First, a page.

Blogging Residencies

Resident bloggers explore a broad theme over the course of 4-5 posts  over the course of a year. This is the index page of active residencies. Here’s the page of completed residencies. Currently active residents are Ryan Tanaka, Sarah Perry and Haley Thurston.

NOTE! Resident bloggers contribute to this site in their personal capacity. Their views do not reflect the views of their employers.

Rituals in Digital Space by Ryan Tanaka.  Ryan will be exploring notions of rituals and culture in relation to the internet, technology, and social media, with an emphasis on time constructs as means of organizing content delivery systems.  In today’s visually-dominated web environments, time is a concept that often gets overlooked in the development of technological products and design, making it fertile ground for innovations and experimentations to come.As a musician, Ryan also does a musical improvisation as means of formulating his ideas, and each post will be accompanied by a recording of a live musical performance.

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irrationalorder Irrational Order by Sarah Perry.  The printing press ushered in a new kind of consciousness – literary, rational, self-centered, international, and public. The internet is refining this new consciousness as it continues to invade our minds, to the exclusion of other kinds of consciousness. To appreciate all the facets of this new mental framework, it is necessary to consider alternative modes of consciousness, including heavy flirtation with crackpottery and the irrational. This is an exploration of the irrational yet powerful order that is still very much a part of human nature, a ritual order still faintly visible through the kaleidoscope lens of modernity, and of the forms that ancient rituals and mental states may take as they colonize a new informational world.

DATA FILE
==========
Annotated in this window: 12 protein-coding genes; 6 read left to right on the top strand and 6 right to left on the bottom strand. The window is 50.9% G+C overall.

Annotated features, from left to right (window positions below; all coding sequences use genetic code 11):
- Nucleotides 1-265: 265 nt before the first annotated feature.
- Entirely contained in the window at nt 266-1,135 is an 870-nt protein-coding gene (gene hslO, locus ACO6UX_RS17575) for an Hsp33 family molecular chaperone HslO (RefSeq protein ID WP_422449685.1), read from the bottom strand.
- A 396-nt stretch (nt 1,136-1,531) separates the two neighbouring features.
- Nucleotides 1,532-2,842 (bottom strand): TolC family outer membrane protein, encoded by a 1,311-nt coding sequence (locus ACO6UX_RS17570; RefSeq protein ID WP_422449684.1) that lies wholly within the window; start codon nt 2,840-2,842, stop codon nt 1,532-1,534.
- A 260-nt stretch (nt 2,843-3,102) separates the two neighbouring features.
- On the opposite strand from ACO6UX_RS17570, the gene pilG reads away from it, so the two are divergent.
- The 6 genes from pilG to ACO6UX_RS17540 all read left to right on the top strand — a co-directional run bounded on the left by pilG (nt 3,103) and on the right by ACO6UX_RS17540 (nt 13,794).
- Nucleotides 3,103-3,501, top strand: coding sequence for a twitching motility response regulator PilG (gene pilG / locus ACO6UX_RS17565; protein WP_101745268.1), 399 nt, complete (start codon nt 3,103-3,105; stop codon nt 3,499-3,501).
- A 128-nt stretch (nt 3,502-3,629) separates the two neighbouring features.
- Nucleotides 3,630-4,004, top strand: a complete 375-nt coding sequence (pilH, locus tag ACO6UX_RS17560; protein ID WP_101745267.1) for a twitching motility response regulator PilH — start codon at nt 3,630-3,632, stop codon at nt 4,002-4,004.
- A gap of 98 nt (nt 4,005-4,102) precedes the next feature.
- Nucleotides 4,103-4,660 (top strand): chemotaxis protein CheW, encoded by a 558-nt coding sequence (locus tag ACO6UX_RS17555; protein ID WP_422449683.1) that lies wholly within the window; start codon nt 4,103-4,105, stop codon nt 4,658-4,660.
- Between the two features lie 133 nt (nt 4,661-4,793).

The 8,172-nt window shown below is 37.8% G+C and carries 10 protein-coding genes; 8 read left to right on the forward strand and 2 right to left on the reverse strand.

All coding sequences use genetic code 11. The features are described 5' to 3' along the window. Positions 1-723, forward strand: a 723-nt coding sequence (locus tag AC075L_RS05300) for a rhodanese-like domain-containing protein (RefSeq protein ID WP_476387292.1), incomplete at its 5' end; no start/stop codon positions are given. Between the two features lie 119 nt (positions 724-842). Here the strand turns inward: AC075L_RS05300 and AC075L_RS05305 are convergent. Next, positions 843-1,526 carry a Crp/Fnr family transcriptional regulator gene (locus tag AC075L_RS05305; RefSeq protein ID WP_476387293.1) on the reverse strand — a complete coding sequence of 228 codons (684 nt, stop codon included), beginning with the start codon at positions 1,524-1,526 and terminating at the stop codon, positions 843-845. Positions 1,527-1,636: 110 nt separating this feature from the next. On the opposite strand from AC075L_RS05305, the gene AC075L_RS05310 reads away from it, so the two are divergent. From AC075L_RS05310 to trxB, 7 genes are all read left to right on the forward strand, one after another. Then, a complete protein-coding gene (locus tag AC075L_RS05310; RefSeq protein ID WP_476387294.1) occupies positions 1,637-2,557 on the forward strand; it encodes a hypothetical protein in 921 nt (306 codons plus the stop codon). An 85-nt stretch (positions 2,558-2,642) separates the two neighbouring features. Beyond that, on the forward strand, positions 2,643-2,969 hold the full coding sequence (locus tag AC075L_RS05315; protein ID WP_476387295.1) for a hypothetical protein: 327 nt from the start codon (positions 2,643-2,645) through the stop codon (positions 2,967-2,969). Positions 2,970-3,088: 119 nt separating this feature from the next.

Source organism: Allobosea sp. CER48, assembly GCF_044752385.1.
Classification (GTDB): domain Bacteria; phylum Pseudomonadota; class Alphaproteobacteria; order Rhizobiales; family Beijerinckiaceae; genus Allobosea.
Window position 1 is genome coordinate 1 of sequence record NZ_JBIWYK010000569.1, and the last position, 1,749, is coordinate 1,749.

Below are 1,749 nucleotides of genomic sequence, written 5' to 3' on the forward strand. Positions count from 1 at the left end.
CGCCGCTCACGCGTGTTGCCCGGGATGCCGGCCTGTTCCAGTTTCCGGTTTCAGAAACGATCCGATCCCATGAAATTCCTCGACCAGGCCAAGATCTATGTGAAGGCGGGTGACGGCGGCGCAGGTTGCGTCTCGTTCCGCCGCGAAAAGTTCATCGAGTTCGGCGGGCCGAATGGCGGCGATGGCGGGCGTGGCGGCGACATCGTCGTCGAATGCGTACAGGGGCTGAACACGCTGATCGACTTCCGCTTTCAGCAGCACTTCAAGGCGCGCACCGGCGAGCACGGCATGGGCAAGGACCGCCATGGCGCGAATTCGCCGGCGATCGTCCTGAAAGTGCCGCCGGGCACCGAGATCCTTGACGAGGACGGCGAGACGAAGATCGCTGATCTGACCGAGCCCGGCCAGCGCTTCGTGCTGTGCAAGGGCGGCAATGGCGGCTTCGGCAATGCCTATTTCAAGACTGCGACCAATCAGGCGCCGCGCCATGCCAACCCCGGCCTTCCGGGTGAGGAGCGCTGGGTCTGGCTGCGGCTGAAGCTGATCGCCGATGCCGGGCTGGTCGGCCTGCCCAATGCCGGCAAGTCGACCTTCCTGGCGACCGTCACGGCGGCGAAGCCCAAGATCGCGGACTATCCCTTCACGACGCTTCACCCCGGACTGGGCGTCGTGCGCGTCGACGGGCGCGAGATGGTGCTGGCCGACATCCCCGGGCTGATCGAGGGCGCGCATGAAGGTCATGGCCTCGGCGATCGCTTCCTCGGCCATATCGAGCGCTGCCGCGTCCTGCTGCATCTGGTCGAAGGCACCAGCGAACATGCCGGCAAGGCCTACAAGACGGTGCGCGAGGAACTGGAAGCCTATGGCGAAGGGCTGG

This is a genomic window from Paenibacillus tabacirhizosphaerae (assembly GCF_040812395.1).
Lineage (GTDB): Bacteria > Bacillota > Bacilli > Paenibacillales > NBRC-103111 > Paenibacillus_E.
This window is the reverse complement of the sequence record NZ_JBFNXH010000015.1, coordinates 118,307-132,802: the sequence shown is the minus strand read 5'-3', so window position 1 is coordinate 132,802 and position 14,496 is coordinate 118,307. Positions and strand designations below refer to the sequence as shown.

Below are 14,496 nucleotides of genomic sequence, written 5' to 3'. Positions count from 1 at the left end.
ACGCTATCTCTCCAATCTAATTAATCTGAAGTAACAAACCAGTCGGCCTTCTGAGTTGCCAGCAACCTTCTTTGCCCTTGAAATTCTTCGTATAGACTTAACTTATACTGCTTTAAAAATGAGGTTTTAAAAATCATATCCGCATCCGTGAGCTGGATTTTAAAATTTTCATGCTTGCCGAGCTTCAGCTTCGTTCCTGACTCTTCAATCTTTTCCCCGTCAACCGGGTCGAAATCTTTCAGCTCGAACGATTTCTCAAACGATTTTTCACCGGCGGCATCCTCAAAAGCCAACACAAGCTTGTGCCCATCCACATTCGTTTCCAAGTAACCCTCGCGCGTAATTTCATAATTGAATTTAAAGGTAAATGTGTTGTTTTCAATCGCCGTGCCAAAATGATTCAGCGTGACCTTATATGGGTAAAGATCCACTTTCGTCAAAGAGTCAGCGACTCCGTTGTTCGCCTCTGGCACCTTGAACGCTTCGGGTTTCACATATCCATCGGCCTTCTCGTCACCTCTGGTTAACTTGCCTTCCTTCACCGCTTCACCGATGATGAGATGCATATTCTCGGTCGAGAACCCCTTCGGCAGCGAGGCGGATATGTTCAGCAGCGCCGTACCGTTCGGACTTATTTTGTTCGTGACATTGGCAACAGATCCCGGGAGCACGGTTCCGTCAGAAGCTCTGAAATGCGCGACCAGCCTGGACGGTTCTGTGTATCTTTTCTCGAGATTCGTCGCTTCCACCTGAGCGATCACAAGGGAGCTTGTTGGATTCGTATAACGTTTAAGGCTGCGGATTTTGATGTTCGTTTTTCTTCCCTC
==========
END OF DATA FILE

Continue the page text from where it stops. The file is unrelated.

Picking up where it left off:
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tropeloeil Trope L’oeil by Haley Thurston.   Tropes are dense little bundles of meaning and association. People reach for tropes when they make art for the same reason they stereotype: because it saves energy, for better and for worse. Haley will be exploring what it would mean for us to move away from a self-reflexive, tvtropes understanding of how art works to something more fundamental. Why do we choose particular tropes in the first place? What would an a-tropic approach to art look like, and would it be better?

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{ 2 comments… read them below or add one }

Nathan Chattaway December 8, 2014 at 4:58 pm

Venkat, in your Gervais Principle part IV, you said:

“Here, Jim doesn’t need anybody else to get why this is funny, not even Dwight. It is pure Sociopath play, a cat-mouse “pushing buttons” exercise in viciousness for private pleasure. ”

As a mockumentary, the show regularly breaks the fourth wall, and Jim and Pam in particular are aware of the presence of both the film crew and the viewer, us. We the viewer are implicit in many of Jim’s jokes, and the above situation you quote is no exception. Jim has made a private joke with us at the expense of everyone else present. Does that mean Jim acknowledges the target audience as sociopaths? Or, using your definitions, this is Jim in Alpha Loser mode, making a joke with the viewing Losers. It is not Jim in sociopath mode making a private joke for his own amusement. I would venture that Jim is never unaware of the viewer.

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Venkat December 8, 2014 at 5:01 pm

Hmm… interesting thought there :) I always thought that the 4th wall breaks, outside of the explicit out-takes, was not strong enough to include the viewer in the scene. But I can see it’s a possible angle.

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